Until such time as the United States changes the mission of its Military-Industrial Complex from building "bigger and better" Weapons of Mass Destruction to finding ways to reduce greenhouse gas emissions and mitigating the negative impacts of climate change, bold and decisive American leadership on the global warming front will be nothing more than a hollow shell .

    From: shloime hakohen, toronto, ON, Canada
    Date: September 7, 2007
    Your view:
    with a texas oil man in the white house, of course u.s. foreign policy revolves around oil. president bush has made war in the middle east, proposed mining the moon for hydrogen, and even burning coal, all to "solve the energy crisis". but suv sales are still climbing, especially in the states. what is really needed, TODAY, is an international programme to remove atmospheric greenhouse gases, not just to reduce emissions. if a small fraction of the billions of dollars A DAY that is spent on the military could be diverted to saving all of the people on the planet....

    From: Sharon Hofer
    Date: September 7, 2007
    Your view:
    I believe we are at a dangerous intersection in the history of the planet.

    We are far beyond Democrat vs Republican, Christian vs Atheist, Environmentalist vs Capitalist. For hundreds of years, citizens of Mother Earth have always pushed and shoved our way ahead in the quest to be better...at EVERYTHING!

    In our quest to see if we COULD - - - we never stopped to question if we SHOULD.

    In the United States alone: Can we build humongous SUVs - maybe even transform the Humvee into a "family" vehicle....Yes - we can!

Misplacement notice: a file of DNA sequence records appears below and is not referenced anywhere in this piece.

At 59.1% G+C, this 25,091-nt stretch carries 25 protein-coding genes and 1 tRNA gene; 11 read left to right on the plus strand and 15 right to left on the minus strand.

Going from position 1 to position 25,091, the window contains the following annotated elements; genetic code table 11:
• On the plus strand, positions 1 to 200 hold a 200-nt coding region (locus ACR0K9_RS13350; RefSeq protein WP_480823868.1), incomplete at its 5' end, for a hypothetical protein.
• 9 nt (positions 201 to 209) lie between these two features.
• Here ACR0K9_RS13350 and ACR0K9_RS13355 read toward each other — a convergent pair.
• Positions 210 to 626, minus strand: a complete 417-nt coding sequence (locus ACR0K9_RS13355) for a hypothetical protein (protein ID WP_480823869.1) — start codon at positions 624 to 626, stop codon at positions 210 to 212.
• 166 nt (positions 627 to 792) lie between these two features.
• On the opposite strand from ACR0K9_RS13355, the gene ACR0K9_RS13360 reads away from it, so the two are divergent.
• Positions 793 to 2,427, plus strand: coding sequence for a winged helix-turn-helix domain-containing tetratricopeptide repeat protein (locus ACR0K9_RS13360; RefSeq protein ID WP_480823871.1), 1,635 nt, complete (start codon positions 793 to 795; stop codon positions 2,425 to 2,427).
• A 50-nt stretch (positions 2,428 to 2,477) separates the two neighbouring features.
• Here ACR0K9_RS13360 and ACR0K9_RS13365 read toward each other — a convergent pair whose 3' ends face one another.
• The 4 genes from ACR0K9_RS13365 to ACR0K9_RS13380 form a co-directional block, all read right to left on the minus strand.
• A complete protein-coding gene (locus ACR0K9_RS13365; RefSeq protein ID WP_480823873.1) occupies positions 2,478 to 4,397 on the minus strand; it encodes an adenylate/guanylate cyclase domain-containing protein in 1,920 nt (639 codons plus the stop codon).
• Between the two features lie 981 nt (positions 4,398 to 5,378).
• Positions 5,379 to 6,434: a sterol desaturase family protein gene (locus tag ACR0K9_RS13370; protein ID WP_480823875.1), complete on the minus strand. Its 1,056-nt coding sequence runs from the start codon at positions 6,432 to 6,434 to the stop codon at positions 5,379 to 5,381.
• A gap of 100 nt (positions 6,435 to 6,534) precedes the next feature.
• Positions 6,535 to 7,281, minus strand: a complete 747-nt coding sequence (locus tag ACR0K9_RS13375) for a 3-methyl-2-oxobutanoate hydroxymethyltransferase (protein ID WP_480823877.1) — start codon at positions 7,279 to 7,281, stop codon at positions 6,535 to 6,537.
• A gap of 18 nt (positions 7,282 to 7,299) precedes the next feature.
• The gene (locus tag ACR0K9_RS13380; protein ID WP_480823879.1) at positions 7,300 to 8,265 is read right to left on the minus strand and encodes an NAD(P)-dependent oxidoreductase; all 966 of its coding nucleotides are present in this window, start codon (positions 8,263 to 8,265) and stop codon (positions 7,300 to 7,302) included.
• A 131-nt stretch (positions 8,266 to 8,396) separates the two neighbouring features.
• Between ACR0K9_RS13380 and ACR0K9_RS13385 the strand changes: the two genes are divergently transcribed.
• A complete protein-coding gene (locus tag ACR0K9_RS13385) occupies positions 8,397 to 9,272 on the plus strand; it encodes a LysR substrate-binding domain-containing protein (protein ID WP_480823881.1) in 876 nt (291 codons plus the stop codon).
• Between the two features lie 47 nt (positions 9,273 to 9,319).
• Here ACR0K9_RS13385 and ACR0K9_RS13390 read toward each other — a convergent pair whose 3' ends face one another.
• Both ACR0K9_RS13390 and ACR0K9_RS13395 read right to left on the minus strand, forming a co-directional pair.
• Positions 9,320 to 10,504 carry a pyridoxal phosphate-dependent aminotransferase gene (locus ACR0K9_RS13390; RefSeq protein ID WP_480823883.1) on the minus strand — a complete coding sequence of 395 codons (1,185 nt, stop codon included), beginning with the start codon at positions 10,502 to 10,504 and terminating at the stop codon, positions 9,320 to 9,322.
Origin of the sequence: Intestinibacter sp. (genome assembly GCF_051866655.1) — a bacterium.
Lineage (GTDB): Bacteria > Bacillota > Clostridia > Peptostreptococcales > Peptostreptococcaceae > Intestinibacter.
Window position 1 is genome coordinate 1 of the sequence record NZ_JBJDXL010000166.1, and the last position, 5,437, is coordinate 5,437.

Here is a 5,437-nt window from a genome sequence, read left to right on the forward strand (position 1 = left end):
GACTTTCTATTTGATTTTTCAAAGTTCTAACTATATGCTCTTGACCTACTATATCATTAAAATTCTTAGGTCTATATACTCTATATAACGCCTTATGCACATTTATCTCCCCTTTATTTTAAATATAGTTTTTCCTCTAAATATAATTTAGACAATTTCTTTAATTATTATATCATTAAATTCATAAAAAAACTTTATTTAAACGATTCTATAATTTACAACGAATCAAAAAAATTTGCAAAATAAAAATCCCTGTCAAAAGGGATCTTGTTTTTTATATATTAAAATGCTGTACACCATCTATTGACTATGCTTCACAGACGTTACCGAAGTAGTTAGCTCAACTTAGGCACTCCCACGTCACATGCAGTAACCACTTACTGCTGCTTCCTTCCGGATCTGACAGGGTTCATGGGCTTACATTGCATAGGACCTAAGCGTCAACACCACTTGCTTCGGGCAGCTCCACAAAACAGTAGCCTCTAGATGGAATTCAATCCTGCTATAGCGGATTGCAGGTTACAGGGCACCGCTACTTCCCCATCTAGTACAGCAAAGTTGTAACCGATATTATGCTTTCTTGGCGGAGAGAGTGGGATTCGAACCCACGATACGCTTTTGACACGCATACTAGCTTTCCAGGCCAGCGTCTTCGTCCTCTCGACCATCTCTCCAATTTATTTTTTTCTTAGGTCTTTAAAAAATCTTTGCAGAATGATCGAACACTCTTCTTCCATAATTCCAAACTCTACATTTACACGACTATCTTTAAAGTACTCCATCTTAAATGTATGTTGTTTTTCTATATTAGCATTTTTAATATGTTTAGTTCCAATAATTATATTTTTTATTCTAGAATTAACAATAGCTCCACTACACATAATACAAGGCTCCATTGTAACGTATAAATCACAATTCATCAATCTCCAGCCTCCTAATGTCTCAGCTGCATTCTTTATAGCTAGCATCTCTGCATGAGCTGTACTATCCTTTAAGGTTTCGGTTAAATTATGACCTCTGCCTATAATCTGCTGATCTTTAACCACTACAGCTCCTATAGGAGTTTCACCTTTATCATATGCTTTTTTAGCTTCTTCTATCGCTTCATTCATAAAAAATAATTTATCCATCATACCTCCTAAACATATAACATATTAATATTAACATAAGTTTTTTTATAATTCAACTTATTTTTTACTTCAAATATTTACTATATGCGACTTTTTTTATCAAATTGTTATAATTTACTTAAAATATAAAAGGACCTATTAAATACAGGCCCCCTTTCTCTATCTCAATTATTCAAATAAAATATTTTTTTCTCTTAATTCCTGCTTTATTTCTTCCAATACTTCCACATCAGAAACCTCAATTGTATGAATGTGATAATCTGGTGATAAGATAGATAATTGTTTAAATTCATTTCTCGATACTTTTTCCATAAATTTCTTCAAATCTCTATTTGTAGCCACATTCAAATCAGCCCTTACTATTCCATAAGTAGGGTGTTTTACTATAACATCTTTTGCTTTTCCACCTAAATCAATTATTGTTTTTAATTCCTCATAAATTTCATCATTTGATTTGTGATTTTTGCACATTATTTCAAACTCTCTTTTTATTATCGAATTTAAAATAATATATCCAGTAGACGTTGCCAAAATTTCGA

Should we?

    Should we build huge SUVs that suck gas like it's their job knowing full well that we are dependent on foreign oil to support our infatuation with "Big Trucks" - all while we are preemptively going to war with countries in the middle east - where, by the way, approximately 68% of our oil comes from and talking out of the sides of our mouths about how we would love to come up with cost effective ways to help "save" the environment if we could just figure out a cheap way to do it and of course, not until something serious happens...(BIG BREATH)...

    PERSONALLY, I believe that the longer we use this planet as our own personal playground, devoid of respect and compassion, Mother Earth will eventually fix herself...which pretty much means that we as humans will not be around to interfere with her healing process. Whether we get to the point of lobbing nuclear weapons at each other until half of us are incinerated in initial blasts and the rest of us die frozen from nuclear winter - who knows. Maybe she'll just start whipping up bigger hurricanes, gigantic tsunamis, massive earthquakes and dormant volcanos will begin spewing lung choking ash and soot until we realize that we started the fight. (Anybody see any sign of increased nature phenomenon in the past couple years or so???!!!)

    We should consider that in the grand scheme of LIFE, we as humans are truly on this planet for a minuscule amount of time. Regardless of personal beliefs - religious or otherwise - Mother Earth trumps the crap out of our life spans! We can nationally secure ourselves as nice and tight as we possibly can - taking away all rights and freedoms in the name of National Security. However, if we keep destroying the plot of dirt we so earnestly are protecting, there won't be anything left to protect.

    I truly believe that the majority of the human race, in the process of growth, has become blind to LIFE! We are on the brink of Armageddon - and I don't believe GOD is bringing it!

    From: K Pullins, Massillon, OH
    Date: September 7, 2007
    Your view:
    Save the world or protect your country? Hmmmmmm...It is like protecting your bedroom instead of your house. Come on now...

    From: Mike Williamson, Dallas, TX
    Date: September 7, 2007
    Your view:
    The mindless gorging or energy by our inefficient cars and homes is our biggest national security issue.

    From: PETER SMITH, JACKSONVILE, FL
    Date: September 7, 2007
    Your view: